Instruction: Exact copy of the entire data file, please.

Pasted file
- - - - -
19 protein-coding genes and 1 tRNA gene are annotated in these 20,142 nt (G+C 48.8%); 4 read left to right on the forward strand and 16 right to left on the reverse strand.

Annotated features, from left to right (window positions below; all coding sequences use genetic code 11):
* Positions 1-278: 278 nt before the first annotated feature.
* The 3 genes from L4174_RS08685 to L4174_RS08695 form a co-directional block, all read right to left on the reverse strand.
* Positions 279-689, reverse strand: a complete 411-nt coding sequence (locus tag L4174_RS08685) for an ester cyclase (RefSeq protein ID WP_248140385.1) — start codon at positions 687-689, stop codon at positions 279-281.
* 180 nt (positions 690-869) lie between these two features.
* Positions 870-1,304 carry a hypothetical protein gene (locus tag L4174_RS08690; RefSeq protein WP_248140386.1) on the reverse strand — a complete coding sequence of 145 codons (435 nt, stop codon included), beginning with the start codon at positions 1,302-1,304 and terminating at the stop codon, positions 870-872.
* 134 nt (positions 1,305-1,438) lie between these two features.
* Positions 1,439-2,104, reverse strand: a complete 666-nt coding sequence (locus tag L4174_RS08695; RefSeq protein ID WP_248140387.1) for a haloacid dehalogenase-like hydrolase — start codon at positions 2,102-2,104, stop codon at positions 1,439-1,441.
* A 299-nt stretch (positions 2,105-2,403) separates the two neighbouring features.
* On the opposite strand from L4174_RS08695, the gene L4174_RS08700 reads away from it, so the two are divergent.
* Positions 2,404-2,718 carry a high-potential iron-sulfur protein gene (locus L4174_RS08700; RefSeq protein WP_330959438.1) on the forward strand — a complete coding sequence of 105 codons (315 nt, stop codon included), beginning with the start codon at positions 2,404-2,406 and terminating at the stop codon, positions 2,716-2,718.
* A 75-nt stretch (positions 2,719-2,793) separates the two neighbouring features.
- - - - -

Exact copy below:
19 protein-coding genes and 1 tRNA gene are annotated in these 20,142 nt (G+C 48.8%); 4 read left to right on the forward strand and 16 right to left on the reverse strand.

Annotated features, from left to right (window positions below; all coding sequences use genetic code 11):
* Positions 1-278: 278 nt before the first annotated feature.
* The 3 genes from L4174_RS08685 to L4174_RS08695 form a co-directional block, all read right to left on the reverse strand.
* Positions 279-689, reverse strand: a complete 411-nt coding sequence (locus tag L4174_RS08685) for an ester cyclase (RefSeq protein ID WP_248140385.1) — start codon at positions 687-689, stop codon at positions 279-281.
* 180 nt (positions 690-869) lie between these two features.
* Positions 870-1,304 carry a hypothetical protein gene (locus tag L4174_RS08690; RefSeq protein WP_248140386.1) on the reverse strand — a complete coding sequence of 145 codons (435 nt, stop codon included), beginning with the start codon at positions 1,302-1,304 and terminating at the stop codon, positions 870-872.
* 134 nt (positions 1,305-1,438) lie between these two features.
* Positions 1,439-2,104, reverse strand: a complete 666-nt coding sequence (locus tag L4174_RS08695; RefSeq protein ID WP_248140387.1) for a haloacid dehalogenase-like hydrolase — start codon at positions 2,102-2,104, stop codon at positions 1,439-1,441.
* A 299-nt stretch (positions 2,105-2,403) separates the two neighbouring features.
* On the opposite strand from L4174_RS08695, the gene L4174_RS08700 reads away from it, so the two are divergent.
* Positions 2,404-2,718 carry a high-potential iron-sulfur protein gene (locus L4174_RS08700; RefSeq protein WP_330959438.1) on the forward strand — a complete coding sequence of 105 codons (315 nt, stop codon included), beginning with the start codon at positions 2,404-2,406 and terminating at the stop codon, positions 2,716-2,718.
* A 75-nt stretch (positions 2,719-2,793) separates the two neighbouring features.